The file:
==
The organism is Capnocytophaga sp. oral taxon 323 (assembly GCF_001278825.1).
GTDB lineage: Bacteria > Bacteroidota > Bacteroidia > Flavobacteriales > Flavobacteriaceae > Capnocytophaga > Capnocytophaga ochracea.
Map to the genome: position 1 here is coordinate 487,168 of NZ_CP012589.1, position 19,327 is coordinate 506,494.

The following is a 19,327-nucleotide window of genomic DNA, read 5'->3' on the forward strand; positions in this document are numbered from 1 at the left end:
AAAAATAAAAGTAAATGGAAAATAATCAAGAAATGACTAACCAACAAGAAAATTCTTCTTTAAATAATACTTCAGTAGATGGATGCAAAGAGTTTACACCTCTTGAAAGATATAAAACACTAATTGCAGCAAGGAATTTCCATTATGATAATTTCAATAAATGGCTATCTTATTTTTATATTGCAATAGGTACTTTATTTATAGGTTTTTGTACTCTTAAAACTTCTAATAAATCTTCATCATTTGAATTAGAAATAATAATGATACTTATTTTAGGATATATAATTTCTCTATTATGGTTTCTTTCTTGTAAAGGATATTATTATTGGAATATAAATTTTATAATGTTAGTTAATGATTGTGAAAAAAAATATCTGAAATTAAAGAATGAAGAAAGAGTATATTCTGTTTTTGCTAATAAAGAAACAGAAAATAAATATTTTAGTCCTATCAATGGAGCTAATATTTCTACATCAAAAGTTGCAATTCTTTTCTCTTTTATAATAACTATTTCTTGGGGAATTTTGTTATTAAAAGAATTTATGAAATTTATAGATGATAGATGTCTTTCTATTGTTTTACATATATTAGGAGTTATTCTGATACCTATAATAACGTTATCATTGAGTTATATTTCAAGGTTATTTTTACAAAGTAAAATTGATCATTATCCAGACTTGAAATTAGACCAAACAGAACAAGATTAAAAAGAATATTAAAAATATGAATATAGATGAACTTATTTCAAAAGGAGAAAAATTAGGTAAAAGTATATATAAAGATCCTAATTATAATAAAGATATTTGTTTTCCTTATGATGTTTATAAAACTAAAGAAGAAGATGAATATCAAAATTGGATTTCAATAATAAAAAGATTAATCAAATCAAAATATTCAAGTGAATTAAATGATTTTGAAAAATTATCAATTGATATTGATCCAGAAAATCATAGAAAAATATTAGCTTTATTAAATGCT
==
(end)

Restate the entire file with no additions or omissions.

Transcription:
The organism is Capnocytophaga sp. oral taxon 323 (assembly GCF_001278825.1).
GTDB lineage: Bacteria > Bacteroidota > Bacteroidia > Flavobacteriales > Flavobacteriaceae > Capnocytophaga > Capnocytophaga ochracea.
Map to the genome: position 1 here is coordinate 487,168 of NZ_CP012589.1, position 19,327 is coordinate 506,494.

The following is a 19,327-nucleotide window of genomic DNA, read 5'->3' on the forward strand; positions in this document are numbered from 1 at the left end:
AAAAATAAAAGTAAATGGAAAATAATCAAGAAATGACTAACCAACAAGAAAATTCTTCTTTAAATAATACTTCAGTAGATGGATGCAAAGAGTTTACACCTCTTGAAAGATATAAAACACTAATTGCAGCAAGGAATTTCCATTATGATAATTTCAATAAATGGCTATCTTATTTTTATATTGCAATAGGTACTTTATTTATAGGTTTTTGTACTCTTAAAACTTCTAATAAATCTTCATCATTTGAATTAGAAATAATAATGATACTTATTTTAGGATATATAATTTCTCTATTATGGTTTCTTTCTTGTAAAGGATATTATTATTGGAATATAAATTTTATAATGTTAGTTAATGATTGTGAAAAAAAATATCTGAAATTAAAGAATGAAGAAAGAGTATATTCTGTTTTTGCTAATAAAGAAACAGAAAATAAATATTTTAGTCCTATCAATGGAGCTAATATTTCTACATCAAAAGTTGCAATTCTTTTCTCTTTTATAATAACTATTTCTTGGGGAATTTTGTTATTAAAAGAATTTATGAAATTTATAGATGATAGATGTCTTTCTATTGTTTTACATATATTAGGAGTTATTCTGATACCTATAATAACGTTATCATTGAGTTATATTTCAAGGTTATTTTTACAAAGTAAAATTGATCATTATCCAGACTTGAAATTAGACCAAACAGAACAAGATTAAAAAGAATATTAAAAATATGAATATAGATGAACTTATTTCAAAAGGAGAAAAATTAGGTAAAAGTATATATAAAGATCCTAATTATAATAAAGATATTTGTTTTCCTTATGATGTTTATAAAACTAAAGAAGAAGATGAATATCAAAATTGGATTTCAATAATAAAAAGATTAATCAAATCAAAATATTCAAGTGAATTAAATGATTTTGAAAAATTATCAATTGATATTGATCCAGAAAATCATAGAAAAATATTAGCTTTATTAAATGCT